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Relationships among Listening, Reading, and Viewing

By — Pearson Allyn Bacon Prentice Hall
Updated on Jul 20, 2010

Listening, reading, and viewing are receptive, or input, skills. As such, they involve similar thinking processes for information collection.


Decoding oral symbols (listening) involves only one level of abstraction, going from the sound to the experience on which it is based. Decoding written symbols (reading) involves two levels of abstraction, at least for beginning readers. It requires going from the written symbol to the oral word that it represents and then further back to the experience for which it stands. Therefore, working on listening skills is good for developing readiness for reading skills, since listening requires many of the same mental processes as reading but involves a different level of decoding.


Teaching children to look at visual presentations for main ideas, details, sequence, causes and effects, critical evaluations, and other elements of the message familiarizes them with these processes. Teaching them to listen for these elements favorably affects the children's ability to read for these same things. Adding a word to the children's listening vocabularies increases the chance that they will be able to interpret its meaning when reading and apply it to something that they view.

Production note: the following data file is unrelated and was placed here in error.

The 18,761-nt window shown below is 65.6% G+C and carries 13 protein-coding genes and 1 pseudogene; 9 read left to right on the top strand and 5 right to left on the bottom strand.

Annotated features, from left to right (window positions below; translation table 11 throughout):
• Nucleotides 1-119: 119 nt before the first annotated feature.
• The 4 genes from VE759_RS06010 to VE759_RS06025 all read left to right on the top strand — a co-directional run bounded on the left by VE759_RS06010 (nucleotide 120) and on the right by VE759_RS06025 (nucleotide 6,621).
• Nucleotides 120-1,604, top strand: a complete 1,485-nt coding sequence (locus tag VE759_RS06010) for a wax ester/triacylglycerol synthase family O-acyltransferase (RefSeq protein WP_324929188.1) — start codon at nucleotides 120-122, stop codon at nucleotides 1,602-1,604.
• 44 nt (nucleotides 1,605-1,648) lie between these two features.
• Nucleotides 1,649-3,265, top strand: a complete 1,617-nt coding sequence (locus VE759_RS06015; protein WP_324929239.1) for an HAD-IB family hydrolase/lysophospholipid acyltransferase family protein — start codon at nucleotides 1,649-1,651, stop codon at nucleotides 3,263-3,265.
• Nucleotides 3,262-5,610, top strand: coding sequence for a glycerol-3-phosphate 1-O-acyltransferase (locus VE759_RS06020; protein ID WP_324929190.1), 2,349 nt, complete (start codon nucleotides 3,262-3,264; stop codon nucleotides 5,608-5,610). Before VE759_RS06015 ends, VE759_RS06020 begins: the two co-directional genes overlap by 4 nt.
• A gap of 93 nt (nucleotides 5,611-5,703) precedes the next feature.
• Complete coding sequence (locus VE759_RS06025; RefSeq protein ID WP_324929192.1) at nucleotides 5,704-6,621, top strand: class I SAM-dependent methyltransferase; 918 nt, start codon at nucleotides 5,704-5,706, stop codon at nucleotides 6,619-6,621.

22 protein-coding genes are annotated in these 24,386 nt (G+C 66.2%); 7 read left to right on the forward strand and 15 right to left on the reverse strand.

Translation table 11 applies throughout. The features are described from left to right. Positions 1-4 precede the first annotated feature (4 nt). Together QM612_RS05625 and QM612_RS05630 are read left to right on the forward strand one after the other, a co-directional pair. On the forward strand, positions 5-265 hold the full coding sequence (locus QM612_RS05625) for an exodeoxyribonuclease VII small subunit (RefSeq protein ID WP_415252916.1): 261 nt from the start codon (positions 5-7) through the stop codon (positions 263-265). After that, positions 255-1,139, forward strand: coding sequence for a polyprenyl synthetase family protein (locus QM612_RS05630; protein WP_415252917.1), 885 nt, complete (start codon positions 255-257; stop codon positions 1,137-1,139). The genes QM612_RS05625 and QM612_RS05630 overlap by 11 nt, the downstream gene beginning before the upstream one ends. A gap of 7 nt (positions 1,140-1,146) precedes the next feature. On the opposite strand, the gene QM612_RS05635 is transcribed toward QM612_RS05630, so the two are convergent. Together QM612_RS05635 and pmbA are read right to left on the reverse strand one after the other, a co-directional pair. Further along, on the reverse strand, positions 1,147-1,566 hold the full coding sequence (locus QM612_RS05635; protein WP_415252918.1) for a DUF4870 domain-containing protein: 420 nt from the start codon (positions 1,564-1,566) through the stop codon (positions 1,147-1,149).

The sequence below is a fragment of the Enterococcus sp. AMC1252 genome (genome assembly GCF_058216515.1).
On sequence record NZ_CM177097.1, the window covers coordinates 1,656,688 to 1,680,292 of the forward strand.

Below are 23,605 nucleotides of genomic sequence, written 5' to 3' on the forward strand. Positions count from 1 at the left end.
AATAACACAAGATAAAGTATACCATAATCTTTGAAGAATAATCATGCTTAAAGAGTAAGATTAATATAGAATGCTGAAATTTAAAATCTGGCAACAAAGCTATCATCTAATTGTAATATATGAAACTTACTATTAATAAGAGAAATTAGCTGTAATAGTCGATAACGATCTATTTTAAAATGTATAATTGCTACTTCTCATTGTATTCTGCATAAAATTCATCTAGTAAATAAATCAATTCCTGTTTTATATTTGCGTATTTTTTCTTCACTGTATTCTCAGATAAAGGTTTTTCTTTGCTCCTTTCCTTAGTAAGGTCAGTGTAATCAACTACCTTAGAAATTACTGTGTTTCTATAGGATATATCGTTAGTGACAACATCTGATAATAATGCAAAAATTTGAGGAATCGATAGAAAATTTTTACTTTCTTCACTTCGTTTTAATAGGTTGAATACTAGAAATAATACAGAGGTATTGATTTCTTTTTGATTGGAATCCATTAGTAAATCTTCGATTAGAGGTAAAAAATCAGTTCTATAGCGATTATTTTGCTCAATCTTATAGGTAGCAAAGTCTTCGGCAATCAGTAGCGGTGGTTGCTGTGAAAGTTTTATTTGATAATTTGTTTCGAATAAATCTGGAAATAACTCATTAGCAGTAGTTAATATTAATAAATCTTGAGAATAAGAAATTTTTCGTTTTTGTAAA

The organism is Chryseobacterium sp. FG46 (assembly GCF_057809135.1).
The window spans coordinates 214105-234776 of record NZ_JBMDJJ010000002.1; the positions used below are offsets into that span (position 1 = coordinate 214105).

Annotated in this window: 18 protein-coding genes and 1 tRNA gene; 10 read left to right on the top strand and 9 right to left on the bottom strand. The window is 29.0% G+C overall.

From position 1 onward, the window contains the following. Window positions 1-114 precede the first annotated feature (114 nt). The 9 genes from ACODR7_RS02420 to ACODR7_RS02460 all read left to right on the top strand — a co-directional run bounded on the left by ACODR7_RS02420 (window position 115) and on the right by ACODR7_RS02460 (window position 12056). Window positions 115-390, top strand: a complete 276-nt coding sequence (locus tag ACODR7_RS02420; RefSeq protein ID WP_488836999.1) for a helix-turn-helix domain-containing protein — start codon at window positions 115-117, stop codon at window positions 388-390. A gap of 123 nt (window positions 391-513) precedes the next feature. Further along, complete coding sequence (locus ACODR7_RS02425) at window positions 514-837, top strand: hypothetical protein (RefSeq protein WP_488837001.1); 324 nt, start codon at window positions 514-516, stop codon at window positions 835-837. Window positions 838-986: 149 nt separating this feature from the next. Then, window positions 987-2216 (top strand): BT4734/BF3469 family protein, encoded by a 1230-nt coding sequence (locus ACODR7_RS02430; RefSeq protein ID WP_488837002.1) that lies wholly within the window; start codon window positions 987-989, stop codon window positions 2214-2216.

Listening may require more intense concentration than reading because it is usually not possible to go back and relisten to the exact words again, even if the speaker tries to repeat them. (This, of course, is not the case if the discourse is recorded.) A reader can reread at will. The listener is also not in control of the rate of presentation and may miss information that is presented too rapidly to absorb. The reader can set her own pace, depending on the purpose for the reading.


Listeners often have the advantage of watching the speaker's gestures and facial expressions and hearing the intonation of voice. This adds the aspect of viewing to the listening. Readers must glean much of the same type of information provided by gestures, facial expression, and intonation from punctuation, which may not be sufficient to pass along the complete flavor of the presentation.


Viewing of images is often combined with spoken or written words, and, therefore, the three types of information can enhance one another. Viewing a static image allows reexamination, just as reading does, but viewing images in motion, as in a video, has the same increased difficulty that listening has when compared to reading, unless the video is available for playback.


Relationships Between Reading and Writing

Reading and writing are complementary skills. There is no point in writing something if there is no one to read it, and there is nothing to read if something has not been written. Both are written language skills, making use of visual symbols that represent both spoken words and the experiences behind the words.


When writing, people are more likely to use words that they recognize and believe that they understand well in their reading materials. However, much material that they feel comfortable reading never appears in their own writing, because using a word in writing requires a more thorough knowledge of its implications than does reading it with a reasonable degree of understanding.


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